Top or front load? Solving the new clothes washer conundrum

Top or front load? Solving the new clothes washer conundrum

Choosing a new washing machine starts with a fundamental choice: front load or top load. There are highly rated, energy-efficient choices available in both styles.

The average American family washes about 300 loads of laundry each year, according to the U.S. Environmental Protection Agency.

If you're looking for a new washer, keep an eye out for the Energy Star label. 

Energy Star certified clothes washers use about 20 percent less energy and 35 percent less water than regular washers. They also have a greater tub capacity, which means you can wash fewer loads to clean the same amount of laundry.

There are Energy Star-rated washers in both top- and front-load configurations. What's the difference? 

The top-loading or vertical-axis washer is the most common washer. There are still machines available with a central agitator that cleans by swishing clothes back and forth in a tub full of water. These are typically lower-cost machines that may not meet Energy Star standards.

The high-efficiency top-load machines use a similar type of washing-tub configuration as the front loaders. Instead of a single vertical agitator, there's a series of impellers in a washplate in the bottom of the tub that circulate the water and detergent. A top-loader may not be quite as energy efficient as a front loader but it often costs less to purchase.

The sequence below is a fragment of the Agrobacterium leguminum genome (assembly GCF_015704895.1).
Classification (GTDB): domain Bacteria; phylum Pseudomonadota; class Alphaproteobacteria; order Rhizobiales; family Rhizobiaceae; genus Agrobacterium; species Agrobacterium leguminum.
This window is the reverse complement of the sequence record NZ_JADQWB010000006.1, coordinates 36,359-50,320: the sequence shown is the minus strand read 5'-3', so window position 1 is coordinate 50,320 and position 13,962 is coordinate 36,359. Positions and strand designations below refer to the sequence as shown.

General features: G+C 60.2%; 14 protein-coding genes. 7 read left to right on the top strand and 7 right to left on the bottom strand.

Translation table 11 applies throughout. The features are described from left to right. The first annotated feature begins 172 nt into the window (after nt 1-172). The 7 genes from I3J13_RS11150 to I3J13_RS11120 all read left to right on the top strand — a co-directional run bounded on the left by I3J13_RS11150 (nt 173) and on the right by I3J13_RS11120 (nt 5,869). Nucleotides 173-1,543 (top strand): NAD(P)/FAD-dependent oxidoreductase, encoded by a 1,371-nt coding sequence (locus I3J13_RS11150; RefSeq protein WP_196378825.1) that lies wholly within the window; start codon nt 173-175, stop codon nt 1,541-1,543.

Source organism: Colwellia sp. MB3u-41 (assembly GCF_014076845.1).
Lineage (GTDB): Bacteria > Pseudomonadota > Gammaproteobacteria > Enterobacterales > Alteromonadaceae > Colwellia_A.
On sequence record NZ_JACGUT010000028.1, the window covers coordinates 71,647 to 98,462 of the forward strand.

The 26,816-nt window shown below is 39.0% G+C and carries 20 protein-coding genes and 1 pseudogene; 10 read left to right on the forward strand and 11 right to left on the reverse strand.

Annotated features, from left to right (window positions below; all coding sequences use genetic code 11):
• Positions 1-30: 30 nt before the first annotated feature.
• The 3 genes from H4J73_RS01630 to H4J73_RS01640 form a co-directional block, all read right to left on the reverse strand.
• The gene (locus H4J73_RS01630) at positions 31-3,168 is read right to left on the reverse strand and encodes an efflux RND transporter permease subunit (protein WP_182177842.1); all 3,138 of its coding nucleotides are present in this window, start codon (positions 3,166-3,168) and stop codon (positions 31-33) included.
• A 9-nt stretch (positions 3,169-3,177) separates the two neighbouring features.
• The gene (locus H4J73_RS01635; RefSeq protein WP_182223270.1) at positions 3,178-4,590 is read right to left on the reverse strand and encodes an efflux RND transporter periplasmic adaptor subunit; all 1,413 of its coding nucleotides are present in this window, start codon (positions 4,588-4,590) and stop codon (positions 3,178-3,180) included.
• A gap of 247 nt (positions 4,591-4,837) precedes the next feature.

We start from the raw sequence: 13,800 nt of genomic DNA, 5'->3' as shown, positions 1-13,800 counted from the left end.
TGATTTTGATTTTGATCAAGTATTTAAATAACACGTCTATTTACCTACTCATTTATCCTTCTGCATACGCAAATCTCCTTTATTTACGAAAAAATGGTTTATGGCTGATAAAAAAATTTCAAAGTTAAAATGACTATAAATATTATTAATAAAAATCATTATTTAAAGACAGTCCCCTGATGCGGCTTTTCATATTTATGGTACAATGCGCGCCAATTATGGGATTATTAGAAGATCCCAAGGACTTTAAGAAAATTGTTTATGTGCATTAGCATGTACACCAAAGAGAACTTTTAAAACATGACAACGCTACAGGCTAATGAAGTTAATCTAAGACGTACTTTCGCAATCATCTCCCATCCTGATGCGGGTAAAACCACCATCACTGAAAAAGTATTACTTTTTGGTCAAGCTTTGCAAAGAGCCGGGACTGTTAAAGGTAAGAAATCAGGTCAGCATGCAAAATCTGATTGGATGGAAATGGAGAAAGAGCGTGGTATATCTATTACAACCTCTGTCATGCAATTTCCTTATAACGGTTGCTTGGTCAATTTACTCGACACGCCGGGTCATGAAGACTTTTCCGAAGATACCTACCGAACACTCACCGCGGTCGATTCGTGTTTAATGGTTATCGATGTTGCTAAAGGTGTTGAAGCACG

The front-load or horizontal-axis washers save water by tumbling clothes in a small amount of water, lifting them up and dropping them down like a dryer. Horizontal axis clothes washers also require less detergent. They have faster spin cycle speeds that remove more moisture from clothes than vertical axis machines; therefore, less time and energy is required for clothes drying.

Some studies show front loaders are easier on clothes than a top-loader with an agitator. 

Typically machines are rated as High efficiency (HE) clothes washers have smaller tubs than typical washing machines (2.0 cubic feet vs. 2.7 cubic feet). Studies have shown that users do not see a significant effect on load capacity; however, the typical household may need to do an average of one more load a week with an HE clothes washer.

Research has also shown that HE washers get clothes just as clean or cleaner than standard washing machines, and they are gentler on fabrics. One study concluded that residents were actually more satisfied with the cleaning performance of HE machines.

For an HE rated washer you have to use high-efficiency detergent with these machines because regular clothes soap creates too many suds.

If you stick with an Enery Star rated machine and go with a brand that you trust, you can make the right choice for a new washer.

Read more about energy-efficient appliances.


Topics: Appliances, Washers & Dryers

Companies: GE Appliances, GE Appliances


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